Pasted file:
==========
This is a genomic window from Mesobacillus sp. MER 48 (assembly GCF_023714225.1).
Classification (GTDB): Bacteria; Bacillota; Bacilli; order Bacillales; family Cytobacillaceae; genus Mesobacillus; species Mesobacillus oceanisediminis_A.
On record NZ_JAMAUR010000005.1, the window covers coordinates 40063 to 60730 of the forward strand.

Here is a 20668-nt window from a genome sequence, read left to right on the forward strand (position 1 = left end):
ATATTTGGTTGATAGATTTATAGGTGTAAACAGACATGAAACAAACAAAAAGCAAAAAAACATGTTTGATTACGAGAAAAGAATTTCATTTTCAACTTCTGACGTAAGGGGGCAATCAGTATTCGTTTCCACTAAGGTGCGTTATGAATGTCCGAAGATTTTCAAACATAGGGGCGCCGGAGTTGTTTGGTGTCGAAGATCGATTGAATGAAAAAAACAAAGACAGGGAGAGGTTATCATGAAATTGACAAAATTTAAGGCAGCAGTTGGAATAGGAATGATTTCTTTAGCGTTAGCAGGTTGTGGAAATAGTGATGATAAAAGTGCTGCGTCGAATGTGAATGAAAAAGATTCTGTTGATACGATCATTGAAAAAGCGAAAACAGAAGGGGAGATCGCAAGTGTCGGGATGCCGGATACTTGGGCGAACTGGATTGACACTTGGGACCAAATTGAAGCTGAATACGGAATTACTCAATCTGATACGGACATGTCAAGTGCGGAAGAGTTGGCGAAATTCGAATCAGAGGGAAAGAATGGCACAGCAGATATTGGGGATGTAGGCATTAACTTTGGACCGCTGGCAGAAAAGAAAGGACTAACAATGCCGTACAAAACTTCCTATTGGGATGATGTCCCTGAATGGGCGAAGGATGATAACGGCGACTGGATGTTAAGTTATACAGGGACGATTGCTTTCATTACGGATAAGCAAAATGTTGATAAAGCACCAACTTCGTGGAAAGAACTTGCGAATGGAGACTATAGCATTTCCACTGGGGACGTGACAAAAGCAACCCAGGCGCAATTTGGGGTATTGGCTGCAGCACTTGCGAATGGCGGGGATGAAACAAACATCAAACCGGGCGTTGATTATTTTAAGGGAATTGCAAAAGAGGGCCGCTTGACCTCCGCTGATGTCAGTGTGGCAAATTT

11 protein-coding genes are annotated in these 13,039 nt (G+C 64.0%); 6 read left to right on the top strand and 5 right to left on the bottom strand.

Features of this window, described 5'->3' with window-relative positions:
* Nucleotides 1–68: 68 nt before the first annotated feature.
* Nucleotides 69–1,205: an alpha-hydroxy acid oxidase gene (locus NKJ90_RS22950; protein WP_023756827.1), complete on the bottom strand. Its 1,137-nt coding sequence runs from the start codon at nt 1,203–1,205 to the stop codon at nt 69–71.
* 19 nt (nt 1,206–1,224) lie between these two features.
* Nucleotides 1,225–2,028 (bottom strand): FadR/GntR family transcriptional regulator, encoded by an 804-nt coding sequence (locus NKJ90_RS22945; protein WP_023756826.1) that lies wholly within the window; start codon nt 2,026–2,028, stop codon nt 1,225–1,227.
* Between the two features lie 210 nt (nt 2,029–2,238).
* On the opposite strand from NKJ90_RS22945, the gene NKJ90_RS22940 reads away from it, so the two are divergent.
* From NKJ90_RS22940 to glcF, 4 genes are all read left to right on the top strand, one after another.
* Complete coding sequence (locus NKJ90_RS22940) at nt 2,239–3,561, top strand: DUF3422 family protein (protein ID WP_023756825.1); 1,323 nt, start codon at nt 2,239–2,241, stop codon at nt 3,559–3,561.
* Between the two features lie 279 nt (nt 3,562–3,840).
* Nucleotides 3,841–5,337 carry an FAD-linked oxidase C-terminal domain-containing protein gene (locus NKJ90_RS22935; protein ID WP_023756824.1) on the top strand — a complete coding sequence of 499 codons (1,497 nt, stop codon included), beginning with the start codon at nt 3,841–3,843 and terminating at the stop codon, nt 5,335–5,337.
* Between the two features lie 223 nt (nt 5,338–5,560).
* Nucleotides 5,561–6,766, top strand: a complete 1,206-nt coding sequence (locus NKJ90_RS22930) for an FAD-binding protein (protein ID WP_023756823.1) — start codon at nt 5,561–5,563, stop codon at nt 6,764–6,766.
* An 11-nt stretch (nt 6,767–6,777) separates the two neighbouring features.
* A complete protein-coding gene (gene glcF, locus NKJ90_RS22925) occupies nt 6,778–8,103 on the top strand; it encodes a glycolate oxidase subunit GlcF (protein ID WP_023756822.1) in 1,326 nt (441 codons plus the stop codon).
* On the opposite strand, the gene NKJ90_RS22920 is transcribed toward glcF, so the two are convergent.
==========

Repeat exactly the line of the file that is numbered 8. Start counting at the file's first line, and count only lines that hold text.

* Nucleotides 1–68: 68 nt before the first annotated feature.